Friday, November 16, 2007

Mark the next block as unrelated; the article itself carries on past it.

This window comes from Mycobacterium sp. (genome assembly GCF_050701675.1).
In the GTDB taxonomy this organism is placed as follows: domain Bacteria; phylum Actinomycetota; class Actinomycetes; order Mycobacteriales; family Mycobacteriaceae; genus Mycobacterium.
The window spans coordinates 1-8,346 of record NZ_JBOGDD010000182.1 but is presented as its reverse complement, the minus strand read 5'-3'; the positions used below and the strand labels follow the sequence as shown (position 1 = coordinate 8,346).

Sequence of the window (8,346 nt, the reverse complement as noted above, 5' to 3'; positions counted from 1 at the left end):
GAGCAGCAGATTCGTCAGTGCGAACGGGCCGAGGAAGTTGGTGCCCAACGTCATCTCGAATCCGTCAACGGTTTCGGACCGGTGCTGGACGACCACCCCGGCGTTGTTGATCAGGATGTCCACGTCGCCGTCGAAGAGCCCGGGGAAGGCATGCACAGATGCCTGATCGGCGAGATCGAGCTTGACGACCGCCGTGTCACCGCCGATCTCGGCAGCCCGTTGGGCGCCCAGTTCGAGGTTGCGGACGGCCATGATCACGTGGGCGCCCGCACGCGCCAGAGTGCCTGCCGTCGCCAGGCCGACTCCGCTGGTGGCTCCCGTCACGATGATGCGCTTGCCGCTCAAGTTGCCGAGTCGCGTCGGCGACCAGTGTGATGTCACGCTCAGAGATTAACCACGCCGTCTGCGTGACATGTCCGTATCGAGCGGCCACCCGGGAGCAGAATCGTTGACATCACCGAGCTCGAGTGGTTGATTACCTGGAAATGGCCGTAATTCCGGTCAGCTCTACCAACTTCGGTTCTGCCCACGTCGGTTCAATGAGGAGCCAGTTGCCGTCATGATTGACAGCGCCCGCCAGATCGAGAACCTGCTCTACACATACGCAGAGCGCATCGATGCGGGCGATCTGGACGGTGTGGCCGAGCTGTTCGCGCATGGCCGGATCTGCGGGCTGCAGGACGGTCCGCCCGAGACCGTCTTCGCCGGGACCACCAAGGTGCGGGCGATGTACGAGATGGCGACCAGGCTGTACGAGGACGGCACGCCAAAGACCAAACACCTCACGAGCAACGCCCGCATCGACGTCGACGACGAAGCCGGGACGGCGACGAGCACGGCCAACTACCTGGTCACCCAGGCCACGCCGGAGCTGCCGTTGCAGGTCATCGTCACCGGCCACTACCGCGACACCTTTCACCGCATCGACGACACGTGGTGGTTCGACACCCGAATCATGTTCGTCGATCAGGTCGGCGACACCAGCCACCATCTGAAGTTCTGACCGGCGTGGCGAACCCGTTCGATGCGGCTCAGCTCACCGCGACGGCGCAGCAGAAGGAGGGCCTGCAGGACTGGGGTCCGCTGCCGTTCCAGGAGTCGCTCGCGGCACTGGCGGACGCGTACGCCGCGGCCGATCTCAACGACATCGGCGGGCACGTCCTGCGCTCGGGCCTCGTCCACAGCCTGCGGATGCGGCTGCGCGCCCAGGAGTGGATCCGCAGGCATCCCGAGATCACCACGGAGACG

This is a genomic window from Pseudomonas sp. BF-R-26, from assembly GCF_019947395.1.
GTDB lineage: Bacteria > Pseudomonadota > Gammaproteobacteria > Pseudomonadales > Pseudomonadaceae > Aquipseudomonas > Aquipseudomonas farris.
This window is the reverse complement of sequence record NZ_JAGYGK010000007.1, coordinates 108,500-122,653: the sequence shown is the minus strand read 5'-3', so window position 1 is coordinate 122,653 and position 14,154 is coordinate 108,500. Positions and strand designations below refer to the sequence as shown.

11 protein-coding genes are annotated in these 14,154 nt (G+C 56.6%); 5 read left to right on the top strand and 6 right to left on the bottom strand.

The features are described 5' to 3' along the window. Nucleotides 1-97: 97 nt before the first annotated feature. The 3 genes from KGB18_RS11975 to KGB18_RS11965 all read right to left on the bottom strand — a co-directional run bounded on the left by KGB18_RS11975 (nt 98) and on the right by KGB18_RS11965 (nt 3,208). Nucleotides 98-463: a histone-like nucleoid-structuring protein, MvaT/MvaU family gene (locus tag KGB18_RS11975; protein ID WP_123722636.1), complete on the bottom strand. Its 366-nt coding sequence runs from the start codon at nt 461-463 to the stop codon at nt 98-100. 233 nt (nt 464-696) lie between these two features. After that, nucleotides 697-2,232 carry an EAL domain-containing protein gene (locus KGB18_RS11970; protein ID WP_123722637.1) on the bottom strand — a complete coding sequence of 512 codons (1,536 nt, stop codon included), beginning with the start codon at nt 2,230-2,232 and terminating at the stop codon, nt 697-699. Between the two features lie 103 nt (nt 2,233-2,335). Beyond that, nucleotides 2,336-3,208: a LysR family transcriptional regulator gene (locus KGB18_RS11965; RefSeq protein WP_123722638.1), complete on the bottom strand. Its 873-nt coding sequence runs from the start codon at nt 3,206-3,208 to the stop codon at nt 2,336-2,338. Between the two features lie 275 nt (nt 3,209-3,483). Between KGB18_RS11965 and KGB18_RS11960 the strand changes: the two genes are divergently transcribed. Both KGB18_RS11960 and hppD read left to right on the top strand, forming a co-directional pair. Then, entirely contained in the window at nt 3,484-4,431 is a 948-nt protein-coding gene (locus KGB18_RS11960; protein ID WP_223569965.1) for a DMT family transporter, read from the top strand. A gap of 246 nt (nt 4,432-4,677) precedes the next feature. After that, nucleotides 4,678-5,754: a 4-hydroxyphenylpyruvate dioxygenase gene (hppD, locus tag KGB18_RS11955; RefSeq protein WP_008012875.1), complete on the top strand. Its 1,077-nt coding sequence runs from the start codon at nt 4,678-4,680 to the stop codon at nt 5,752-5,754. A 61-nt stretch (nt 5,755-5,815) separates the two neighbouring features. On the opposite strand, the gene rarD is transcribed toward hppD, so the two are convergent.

Since the post on doubt seemed to resonate, I thought I would continue the thread by trying to describe in simple terms the things that hold my faith together. Each of these gets buffeted with their fair share of doubt, but these are the sign posts that keep pointing me in the same direction. If I may add, to any readers that may disagree with my position, please don’t read this as an attempt to proselytize you or change your mind or push my religion. See this as a forty-something guy trying to figure out a way to make sense of the life that he is living and what to do with what has been given to him. Walk with me a little ways before trying to refute. That’s all I ask. I’m no philosopher or scientist, but the one deep question I cannot get past is, “How did we get here?” Some would say by chance or evolution or some mathematical randomness, but these kinds of explanations take too much trust for me to embrace. These raise more unanswered questions for me than I am comfortable living with. It makes more sense to me to believe that Something created us and all the floating orbs that we see and specifically the blue and green one we move in. The universe is too vast and too complex for me to make the leap into embracing zillions of years of tiny incremental changes from single cell organisms to the current ability to cure disease and put a man on the moon. That may be easy for you, but I can’t get there. For some minds, there are huge barriers to starting with this belief. The idea of origin seated in a Divine location cannot be tested empirically or scientifically; therefore that belief must be rejected. I’m OK with that. Science needs to play by its own rules. But personally I still find this terribly limiting, because I am cutting myself off from a body of information that won’t fit in my test tube. Science has answered a lot of questions for us, but it also has left many unanswered, and I don’t want science to be my salvation. Nor do I want religion to be my salvation It has to come back to faith. What am I willing to stake my life on? Like you, everyday I have to get up in the morning. And as I sit on the edge of the bed, feeling the stiffness of aging joints and muscles, this is when I become most philosophical. Why not just lay back down and go back to sleep? To gather a paycheck at that point is adequate motivation some of the time, but more and more it seems a little small juxtaposed against the mysteries that appear as if they are standing at the foot of the bed. By faith, I hold on to the idea that I was created on purpose, that my starting point wasn’t just due to a molecular lottery. Doubts still exist. Questions still arise. Books have been written against it. College profs will forever make fun of it, but I figured out long ago that they don’t get to make my decisions. That’s my privilege.